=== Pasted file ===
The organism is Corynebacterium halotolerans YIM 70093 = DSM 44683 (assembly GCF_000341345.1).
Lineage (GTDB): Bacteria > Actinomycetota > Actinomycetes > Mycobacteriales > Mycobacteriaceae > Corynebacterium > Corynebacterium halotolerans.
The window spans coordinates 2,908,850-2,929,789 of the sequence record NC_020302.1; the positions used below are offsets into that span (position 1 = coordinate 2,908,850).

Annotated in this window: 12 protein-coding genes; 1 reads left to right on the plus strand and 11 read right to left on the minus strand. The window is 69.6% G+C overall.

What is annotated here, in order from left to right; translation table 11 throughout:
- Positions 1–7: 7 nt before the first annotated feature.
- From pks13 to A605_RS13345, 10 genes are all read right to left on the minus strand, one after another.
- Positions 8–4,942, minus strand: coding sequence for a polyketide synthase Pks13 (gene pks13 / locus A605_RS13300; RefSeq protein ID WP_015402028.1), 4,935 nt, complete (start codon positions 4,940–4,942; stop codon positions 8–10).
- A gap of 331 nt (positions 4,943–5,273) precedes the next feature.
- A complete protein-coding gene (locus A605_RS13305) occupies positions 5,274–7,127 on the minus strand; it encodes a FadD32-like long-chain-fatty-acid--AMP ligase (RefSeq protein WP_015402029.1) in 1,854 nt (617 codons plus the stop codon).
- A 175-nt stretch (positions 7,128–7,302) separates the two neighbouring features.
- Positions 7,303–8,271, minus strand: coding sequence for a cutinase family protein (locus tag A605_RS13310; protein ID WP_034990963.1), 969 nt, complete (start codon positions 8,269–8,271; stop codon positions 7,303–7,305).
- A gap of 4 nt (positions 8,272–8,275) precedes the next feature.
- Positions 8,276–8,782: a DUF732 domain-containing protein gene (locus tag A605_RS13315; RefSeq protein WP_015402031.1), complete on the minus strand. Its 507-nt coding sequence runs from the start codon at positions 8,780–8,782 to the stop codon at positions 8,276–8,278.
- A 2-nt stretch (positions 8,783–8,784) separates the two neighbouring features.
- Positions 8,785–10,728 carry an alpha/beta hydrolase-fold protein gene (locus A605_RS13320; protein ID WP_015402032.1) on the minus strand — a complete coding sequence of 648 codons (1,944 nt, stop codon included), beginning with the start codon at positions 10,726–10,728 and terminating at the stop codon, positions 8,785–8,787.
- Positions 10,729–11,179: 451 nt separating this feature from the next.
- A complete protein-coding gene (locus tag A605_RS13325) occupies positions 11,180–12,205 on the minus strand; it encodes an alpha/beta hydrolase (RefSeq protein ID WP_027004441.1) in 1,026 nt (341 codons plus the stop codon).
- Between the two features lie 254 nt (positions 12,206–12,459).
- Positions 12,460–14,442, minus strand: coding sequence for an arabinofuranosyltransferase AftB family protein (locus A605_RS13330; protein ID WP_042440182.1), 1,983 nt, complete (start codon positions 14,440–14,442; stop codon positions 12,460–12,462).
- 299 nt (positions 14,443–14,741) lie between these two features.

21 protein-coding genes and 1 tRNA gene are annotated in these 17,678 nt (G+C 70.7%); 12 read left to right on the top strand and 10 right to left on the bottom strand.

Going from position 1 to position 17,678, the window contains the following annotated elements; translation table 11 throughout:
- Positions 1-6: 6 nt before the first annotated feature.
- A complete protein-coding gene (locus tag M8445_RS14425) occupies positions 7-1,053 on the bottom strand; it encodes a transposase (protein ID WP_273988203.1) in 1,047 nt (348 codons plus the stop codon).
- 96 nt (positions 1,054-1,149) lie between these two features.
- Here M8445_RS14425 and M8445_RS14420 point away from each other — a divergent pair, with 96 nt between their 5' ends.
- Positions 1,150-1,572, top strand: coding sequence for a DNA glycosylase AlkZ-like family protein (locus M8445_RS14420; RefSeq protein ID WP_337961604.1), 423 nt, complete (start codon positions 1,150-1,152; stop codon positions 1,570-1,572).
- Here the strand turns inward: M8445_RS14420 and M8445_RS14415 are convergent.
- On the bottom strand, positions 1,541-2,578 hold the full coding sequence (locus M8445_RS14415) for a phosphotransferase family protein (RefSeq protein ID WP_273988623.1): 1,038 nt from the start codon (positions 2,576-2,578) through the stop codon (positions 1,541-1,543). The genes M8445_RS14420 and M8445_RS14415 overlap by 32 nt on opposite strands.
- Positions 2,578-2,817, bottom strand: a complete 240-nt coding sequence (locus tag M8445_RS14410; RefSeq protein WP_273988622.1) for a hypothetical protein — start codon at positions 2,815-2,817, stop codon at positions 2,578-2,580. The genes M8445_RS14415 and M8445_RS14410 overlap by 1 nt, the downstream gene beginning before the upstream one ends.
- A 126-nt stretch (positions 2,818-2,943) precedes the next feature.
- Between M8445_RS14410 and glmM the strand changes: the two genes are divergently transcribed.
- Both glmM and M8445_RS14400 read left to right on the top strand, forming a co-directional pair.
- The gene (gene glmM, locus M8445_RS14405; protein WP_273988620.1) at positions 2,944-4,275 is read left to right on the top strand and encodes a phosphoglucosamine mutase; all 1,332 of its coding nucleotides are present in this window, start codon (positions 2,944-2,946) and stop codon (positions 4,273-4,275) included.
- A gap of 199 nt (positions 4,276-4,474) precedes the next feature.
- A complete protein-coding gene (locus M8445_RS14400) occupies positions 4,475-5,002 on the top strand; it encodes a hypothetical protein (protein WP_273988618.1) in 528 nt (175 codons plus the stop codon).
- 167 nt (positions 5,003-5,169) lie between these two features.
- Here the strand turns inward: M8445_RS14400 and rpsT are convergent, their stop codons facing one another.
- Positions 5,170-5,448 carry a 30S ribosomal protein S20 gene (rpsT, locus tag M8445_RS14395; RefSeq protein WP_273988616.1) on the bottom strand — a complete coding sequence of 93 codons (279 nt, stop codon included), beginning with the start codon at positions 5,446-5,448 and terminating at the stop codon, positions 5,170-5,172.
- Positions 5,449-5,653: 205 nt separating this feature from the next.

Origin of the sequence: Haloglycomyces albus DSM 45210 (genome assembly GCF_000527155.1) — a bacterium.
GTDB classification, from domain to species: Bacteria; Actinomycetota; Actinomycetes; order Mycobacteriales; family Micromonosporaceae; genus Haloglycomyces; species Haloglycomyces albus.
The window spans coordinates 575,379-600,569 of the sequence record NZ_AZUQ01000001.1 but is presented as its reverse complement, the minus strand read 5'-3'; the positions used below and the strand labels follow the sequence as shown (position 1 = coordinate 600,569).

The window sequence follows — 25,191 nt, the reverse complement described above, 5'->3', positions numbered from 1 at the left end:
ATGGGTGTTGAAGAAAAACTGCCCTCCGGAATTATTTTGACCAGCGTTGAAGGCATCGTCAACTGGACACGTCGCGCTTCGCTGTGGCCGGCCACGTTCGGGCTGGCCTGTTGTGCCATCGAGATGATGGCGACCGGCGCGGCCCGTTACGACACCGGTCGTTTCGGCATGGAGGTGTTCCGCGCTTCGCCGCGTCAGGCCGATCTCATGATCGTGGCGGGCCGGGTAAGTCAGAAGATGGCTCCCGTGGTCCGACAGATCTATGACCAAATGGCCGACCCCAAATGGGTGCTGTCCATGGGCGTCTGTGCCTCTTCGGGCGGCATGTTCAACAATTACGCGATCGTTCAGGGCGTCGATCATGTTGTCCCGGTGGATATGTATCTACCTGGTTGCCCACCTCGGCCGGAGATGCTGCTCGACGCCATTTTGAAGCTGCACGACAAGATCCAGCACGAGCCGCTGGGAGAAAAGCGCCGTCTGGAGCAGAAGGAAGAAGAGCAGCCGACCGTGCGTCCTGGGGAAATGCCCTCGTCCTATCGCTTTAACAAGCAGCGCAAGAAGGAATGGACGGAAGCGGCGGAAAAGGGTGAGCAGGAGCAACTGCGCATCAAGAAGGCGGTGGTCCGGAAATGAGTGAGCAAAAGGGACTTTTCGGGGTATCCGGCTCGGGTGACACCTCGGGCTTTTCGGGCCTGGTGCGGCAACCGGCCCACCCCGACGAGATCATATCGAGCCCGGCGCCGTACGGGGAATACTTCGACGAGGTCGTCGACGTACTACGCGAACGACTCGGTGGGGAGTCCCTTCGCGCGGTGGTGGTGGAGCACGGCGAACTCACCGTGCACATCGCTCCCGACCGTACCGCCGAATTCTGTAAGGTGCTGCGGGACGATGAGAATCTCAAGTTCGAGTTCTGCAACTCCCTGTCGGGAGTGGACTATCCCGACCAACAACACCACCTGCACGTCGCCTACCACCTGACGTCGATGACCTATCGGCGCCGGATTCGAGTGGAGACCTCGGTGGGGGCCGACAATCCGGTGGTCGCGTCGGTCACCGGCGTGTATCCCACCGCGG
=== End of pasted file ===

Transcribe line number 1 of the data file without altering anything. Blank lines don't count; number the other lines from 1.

The organism is Corynebacterium halotolerans YIM 70093 = DSM 44683 (assembly GCF_000341345.1).